lost brother. But this horrible fact, concealed in England, was made known at Rome by supernatural revelation; for, on the altar of St. Peter there, a white dove let fall a paper, on which, in golden letters, was narrated the death of Kenelm, and the place of his burial.* Upon this the Pope sent over an envoy to the English kings to inform them of the murder of Kenelm. The whole being thus miraculously revealed, the body was taken out of the hole where it had been hidden, and with great solemnity conveyed to Winchelcombe, in Gloucester." Ingulphus says, "the body of this martyr was discovered by a ray of extraordinary brilliancy beaming over the spot during the whole of the night."
The iniquity of Quendrida was not long successful. The Mercians, indignant at her conduct, placed on the throne Ceolwulph, her uncle. The state was then divided into factions, and in the second year of his reign Ceolwulph was deposed, and a wealthy thane, named Bernulph, who was in no degree connected with the royal family of Mercia, was elevated to the sovereignty, in the year 821. He was a brave warrior, but the dissensions of the preceding reigns had weakened the kingdom. The East Anglians and the people of Kent, though reduced by Offa and Kenulph to the condition of tributaries, were always ready to join the sovereigns of Wessex in their attacks on Mercia. At this time the crown of Wessex was possessed by the illustrious Egbert, who, from the moment of his ascending the throne, had formed the project of uniting the kingdoms of the Heptarchy under the dominion of his own sceptre. Egbert fermented the troubles of Mercia and its dependencies; but Bernulph resolved not to await the attack which he perceived was preparing to be made. He marched at the head of a large army into the territories of his foe, and engaged the king of Wessex at Ellandanum (now Wiltont) near Salisbury. The battle was fierce and sanguinary, and the victory was on the side of Egbert. Bernulph retired into Mercia, where he remained, unable to bring another army into the field, while the troops of Egbert wrested the kingdom of Kent from the power of Mercia. At the same time, the East Anglians seized this opportunity to throw off the Mercian yoke, and gave ear to the emissaries of Egbert, who offered to protect their independence. They took up arms and placed themselves under the command of one of the thanes, but Bernulph marched into their country and engaged them with great impetuosity. He was, however, defeated and slain.
The Mercians elected for their king, Ludican, a near relation of Bernulph. He continued the war with the East Anglians, and endeavoured, without success, to reduce them to their former subjection. After a reign of two years, he was defeated and slain in an engagement with the insurgents.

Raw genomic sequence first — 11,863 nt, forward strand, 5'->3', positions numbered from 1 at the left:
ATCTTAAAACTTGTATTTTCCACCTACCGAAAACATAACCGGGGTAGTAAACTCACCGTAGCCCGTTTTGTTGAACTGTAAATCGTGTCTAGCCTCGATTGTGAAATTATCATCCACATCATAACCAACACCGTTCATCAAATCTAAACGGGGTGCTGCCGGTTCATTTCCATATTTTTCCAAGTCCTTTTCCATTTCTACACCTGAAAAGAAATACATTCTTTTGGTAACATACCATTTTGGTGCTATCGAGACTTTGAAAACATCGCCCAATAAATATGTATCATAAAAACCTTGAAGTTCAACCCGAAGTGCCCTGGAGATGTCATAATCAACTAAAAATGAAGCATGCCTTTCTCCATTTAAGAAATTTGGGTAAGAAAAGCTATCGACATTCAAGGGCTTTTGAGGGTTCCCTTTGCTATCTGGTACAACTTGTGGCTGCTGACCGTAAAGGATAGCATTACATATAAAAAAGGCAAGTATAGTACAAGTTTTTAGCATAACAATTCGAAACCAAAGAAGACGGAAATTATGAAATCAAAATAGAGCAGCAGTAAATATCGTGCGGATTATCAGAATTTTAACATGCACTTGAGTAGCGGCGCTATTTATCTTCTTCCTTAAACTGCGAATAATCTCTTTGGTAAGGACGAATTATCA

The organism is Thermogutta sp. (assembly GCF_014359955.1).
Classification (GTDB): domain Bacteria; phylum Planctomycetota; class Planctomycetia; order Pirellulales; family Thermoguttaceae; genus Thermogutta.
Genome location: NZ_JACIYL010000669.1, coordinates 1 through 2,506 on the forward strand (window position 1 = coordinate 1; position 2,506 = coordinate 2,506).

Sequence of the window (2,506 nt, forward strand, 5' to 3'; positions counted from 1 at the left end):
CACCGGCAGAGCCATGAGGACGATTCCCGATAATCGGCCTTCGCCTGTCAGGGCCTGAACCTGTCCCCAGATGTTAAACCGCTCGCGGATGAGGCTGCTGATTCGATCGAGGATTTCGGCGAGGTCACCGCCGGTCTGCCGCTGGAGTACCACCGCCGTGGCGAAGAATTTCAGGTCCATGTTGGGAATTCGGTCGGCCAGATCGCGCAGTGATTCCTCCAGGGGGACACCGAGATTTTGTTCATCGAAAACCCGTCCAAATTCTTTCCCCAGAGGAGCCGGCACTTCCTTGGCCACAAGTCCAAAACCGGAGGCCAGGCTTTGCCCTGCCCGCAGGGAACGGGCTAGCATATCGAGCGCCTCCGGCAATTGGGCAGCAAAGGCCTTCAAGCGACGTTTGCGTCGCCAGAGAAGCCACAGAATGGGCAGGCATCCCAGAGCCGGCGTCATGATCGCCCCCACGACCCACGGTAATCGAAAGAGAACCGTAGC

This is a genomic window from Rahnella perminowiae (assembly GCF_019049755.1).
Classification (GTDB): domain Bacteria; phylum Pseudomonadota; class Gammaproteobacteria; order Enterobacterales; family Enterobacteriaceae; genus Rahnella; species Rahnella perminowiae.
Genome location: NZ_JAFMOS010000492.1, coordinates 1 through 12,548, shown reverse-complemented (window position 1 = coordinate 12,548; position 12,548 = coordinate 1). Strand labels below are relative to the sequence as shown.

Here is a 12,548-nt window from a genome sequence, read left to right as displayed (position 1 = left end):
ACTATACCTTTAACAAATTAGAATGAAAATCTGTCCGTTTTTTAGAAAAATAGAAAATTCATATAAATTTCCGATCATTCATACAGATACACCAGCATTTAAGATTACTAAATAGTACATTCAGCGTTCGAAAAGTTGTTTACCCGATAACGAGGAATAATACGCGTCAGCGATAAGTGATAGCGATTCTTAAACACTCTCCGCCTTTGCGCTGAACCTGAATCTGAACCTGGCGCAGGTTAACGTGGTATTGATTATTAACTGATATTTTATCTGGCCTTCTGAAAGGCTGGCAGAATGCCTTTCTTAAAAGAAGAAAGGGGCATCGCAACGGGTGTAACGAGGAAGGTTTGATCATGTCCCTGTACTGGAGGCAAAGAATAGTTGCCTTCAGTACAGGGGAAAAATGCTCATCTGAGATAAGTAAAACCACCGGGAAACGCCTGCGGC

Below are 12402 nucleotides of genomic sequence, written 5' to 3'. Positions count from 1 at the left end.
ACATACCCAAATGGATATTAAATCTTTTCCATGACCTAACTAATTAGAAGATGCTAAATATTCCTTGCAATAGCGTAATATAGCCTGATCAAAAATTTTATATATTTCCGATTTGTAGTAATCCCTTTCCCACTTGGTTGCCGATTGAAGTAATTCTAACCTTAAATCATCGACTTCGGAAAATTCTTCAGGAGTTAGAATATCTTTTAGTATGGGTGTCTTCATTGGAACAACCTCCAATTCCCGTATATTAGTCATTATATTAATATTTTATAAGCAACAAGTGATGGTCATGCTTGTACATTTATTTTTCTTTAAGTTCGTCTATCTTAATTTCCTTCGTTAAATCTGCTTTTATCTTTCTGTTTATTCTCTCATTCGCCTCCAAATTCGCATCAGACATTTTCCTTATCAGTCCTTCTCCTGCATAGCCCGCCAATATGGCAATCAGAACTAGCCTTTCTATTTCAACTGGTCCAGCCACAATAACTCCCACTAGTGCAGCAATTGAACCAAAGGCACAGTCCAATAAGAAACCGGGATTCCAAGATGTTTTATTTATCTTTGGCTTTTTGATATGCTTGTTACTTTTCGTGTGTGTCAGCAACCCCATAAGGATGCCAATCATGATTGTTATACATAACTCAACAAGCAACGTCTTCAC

During the usurpation of Bernulph and his relative Ludican, Mercia continued to be a prey to
Shenstone commemorates this event in his 23rd Elegy.
"Born near the scene for Kenelm's fate renown'd,
Fast by the centre of yon various wild,
Soft o'er his birth, and o'er his infant hours,
But soon the bosom's pleasing calm is flown;
How kind were Fortune! ah! how just were Fate !
See garnished for the chase, the fraudful maid,
Erdswick gives this old Latin translation of a Saxon couplet :
"In Clent sub spinâ jacet in convalle Bovinâ Vertrice privatus Kenelmus rege creatus."
"In Clent, in Cowbach, under a thorn,
+ The castle of Wilton had seven towers, and stood on the south side of the town. The battle (says Camden) was
so bloody on both sides that the river (the Willey) was stained with the blood of near relatives.
dissension. The people were oppressed, and the army which Kenulph had left numerous, wellappointed and victorious, had nearly perished in the ill-conducted wars of the two last monarchs. On the death of Ludican, the thanes and people of Mercia unanimously elected Wichtlaf to the sovereignty. This powerful thane is called Dux Wicciorum by Ingulphus, and his son Wigmund had espoused Elfleda, the daughter of Ceolwulph, who was the last of the Mercian sovereigns descended from Crida and Wibba. But soon after Wichtlaf ascended the throne, and before he could collect together the scattered forces of the kingdom, he was compelled by the generals of Egbert, who invaded Mercia at various points, to seek refuge in concealment. He fled to the abbey of Croyland, in Lincolnshire, and during four months he was hidden from the eager search of his pursuers in the cell of Etheldritha, daughter of Offa, who had been betrothed to the unhappy Ethelbert, the youthful king of East Anglia. While Wichtlaf remained in this retirement, the abbot Siward negotiated with Egbert, and obtained from that monarch the restoration of Wichtlaf to the throne of Mercia, on condition of an annual tribute. From that period the history of Mercia and its provinces belong to the general history of England, and therefore any regular connexion of incidents will not be expected.